She handled the challenge by leading discussions, working with project partners and keeping the project on pace.
She negotiated the sale of 25 of the FCEC’s 30 acres on Anderson Road in Petoskey; the current FCEC building stands on the five acres that remain.
As a member of the FCEC Building Committee, Penny developed building plans, collaborated with the general contractor, worked on the community-wide capital campaign, chaired/volunteered on multiple committees and provided financial support to ensure a positive outcome.
Penny retired from the FCEC Board of Directors in 2003, yet she has continued to impact the area’s senior population by establishing the Huber Senior Center in Brutus, made possible through her dedication and financial support.
Seniors have flocked to this location for meals, fitness and other activities.
More recently, Penny has had the Huber Center remodeled with an office, library and sitting area. Currently, she is working on a Memorial Garden outside the center.
Penny’s support of her community is evident as the founding, volunteer editor of the Alanson Village Chronicle, a quarterly newsletter and vital source of information for Alanson residents from 1995 to 2010.
Her can-do attitude helped accomplish improvements to the Village of Alanson playground.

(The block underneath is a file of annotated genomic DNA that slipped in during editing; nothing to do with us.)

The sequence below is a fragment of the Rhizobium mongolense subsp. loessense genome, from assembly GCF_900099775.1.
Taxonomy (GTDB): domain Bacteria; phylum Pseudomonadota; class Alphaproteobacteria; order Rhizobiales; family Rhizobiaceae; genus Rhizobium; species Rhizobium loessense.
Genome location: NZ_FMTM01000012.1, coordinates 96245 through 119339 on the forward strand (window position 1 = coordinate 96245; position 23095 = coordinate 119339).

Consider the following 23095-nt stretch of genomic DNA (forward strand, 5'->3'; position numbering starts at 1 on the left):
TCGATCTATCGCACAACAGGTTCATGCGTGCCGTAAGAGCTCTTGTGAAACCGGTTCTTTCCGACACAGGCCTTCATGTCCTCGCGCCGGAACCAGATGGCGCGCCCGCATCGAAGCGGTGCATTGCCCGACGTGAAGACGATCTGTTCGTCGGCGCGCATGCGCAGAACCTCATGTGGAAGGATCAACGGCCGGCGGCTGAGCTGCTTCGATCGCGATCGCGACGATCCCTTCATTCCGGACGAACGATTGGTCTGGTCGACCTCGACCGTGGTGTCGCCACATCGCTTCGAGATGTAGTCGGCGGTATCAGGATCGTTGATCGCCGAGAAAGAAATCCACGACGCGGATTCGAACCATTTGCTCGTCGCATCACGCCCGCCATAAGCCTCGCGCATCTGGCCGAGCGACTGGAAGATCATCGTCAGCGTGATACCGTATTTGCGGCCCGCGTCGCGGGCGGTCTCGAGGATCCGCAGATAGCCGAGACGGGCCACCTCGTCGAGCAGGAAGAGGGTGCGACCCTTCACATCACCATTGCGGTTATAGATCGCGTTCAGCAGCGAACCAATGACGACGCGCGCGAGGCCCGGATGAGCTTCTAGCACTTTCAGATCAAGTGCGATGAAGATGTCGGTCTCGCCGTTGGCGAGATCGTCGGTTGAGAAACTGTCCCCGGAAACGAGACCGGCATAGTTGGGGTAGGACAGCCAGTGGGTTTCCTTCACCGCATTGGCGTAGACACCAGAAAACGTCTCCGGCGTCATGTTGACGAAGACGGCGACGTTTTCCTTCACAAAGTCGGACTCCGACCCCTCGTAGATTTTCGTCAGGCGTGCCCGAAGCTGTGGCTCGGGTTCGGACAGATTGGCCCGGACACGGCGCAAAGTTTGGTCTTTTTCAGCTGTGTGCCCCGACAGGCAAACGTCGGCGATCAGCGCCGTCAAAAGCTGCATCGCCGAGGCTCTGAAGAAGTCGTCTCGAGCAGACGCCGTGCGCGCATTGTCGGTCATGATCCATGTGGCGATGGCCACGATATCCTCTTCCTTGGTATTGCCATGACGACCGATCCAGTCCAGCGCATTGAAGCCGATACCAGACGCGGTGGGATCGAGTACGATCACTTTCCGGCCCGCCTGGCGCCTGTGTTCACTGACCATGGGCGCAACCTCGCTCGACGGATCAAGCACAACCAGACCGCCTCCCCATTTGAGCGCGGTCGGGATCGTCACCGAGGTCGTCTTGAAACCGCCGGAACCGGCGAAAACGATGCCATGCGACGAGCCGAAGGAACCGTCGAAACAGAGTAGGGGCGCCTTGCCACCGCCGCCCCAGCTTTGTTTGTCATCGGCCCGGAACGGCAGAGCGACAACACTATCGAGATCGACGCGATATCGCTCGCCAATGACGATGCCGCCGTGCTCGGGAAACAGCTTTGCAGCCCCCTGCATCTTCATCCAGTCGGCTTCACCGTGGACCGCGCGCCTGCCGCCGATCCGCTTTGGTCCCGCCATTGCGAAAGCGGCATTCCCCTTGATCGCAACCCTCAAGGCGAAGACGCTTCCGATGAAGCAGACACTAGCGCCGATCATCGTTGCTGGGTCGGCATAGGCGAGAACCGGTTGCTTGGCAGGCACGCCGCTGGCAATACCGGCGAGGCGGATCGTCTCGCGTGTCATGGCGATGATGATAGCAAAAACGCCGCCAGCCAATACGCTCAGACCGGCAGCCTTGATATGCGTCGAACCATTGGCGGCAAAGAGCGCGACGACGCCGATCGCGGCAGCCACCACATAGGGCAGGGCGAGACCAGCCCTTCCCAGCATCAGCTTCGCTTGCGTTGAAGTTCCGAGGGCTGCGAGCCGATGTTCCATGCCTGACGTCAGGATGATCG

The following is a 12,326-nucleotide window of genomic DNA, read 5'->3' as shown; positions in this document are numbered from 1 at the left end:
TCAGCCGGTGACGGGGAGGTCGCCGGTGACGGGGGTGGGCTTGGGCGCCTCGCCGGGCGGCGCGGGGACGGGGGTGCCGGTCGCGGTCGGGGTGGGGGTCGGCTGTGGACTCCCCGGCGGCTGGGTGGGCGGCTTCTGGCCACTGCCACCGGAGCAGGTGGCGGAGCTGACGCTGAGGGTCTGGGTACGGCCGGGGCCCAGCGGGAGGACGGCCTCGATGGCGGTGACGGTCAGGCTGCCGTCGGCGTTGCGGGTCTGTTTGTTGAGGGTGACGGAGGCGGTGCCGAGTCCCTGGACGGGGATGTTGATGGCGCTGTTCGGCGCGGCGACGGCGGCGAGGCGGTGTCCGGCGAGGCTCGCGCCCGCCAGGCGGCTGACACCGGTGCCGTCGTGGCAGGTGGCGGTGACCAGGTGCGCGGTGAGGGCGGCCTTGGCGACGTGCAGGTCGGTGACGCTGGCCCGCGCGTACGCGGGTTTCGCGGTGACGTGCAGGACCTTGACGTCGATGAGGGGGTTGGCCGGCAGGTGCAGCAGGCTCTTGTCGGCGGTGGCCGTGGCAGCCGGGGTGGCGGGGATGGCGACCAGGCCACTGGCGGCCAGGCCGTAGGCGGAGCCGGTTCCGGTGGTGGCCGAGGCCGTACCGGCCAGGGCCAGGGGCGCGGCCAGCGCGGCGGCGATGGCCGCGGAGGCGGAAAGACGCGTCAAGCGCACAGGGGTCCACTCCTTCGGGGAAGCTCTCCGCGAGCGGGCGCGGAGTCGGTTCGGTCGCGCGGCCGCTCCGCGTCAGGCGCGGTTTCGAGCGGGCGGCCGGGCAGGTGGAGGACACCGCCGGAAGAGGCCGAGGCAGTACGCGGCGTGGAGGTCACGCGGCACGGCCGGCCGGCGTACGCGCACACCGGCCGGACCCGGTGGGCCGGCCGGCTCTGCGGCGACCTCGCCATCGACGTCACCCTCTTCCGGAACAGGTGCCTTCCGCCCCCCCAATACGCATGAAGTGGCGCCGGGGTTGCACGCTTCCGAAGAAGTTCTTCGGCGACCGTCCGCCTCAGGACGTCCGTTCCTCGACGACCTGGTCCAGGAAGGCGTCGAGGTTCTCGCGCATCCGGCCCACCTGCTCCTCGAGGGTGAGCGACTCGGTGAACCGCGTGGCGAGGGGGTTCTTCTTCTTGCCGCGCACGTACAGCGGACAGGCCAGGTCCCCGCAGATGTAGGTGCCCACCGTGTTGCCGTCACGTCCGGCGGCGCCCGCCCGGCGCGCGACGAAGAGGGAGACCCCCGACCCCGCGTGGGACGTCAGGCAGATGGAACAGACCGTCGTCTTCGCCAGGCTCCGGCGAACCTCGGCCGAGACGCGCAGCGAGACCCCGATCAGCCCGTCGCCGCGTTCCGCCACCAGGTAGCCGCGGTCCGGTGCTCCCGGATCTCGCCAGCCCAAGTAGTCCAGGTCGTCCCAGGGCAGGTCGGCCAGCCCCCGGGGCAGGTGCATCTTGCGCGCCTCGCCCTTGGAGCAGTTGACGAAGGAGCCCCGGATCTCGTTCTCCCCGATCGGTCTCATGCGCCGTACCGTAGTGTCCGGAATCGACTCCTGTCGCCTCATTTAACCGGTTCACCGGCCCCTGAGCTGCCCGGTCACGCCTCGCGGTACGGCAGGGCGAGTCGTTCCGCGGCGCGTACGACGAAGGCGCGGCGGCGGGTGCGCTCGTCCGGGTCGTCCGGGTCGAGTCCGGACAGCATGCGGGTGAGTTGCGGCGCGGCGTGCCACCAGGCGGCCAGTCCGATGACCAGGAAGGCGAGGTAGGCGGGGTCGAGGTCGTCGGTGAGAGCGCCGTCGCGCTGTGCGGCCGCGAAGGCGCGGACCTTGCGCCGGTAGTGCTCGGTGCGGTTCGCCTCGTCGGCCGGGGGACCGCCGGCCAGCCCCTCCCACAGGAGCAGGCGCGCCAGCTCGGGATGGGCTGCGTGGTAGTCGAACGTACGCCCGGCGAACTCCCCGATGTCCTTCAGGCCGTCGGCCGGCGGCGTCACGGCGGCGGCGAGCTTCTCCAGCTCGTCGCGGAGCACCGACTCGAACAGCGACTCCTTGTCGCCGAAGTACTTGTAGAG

Penny was also instrumental in establishing the Inland Water Route Historical Society/Museum in Alanson.
Penny has demonstrated commitment and caring to area seniors, as well as the community.
Ann Irish, civic-minded community leader
Nominators said Ann Irish has dedicated her life to ensuring community members have access to education, health, culture and economic self-sufficiency.
As a champion of education, Ann served on the Harbor Springs School Board, and as a board member and president of the North Central Michigan College Board.
Ann believes in the importance of cultivating skilled workers at home to strengthen the community.
Because of Ann’s groundwork, many community members have had the option to stay in the area, or return home, to get an education and a job.
Ann also co-founded the North Central Community College Foundation, along with Bob Graham, to ensure funding would be available for future scholarships.
Ann has served as a board member and on the scholarship committee of the Petoskey-Harbor Springs Area Community Foundation (PHSACF).
She was extremely supportive in the early days of the PHSACF, helping people understand the value of a community foundation and in providing initial financial support; her involvement continues today.
Through the Donor Advised Fund Ann established in 1997, more than $100,000 has been granted to benefit countless organizations in Emmet County.
Ann has also served on the Council of Michigan Foundations, as well as the Northern Michigan Hospital Foundation as a board member, vice-chair and secretary.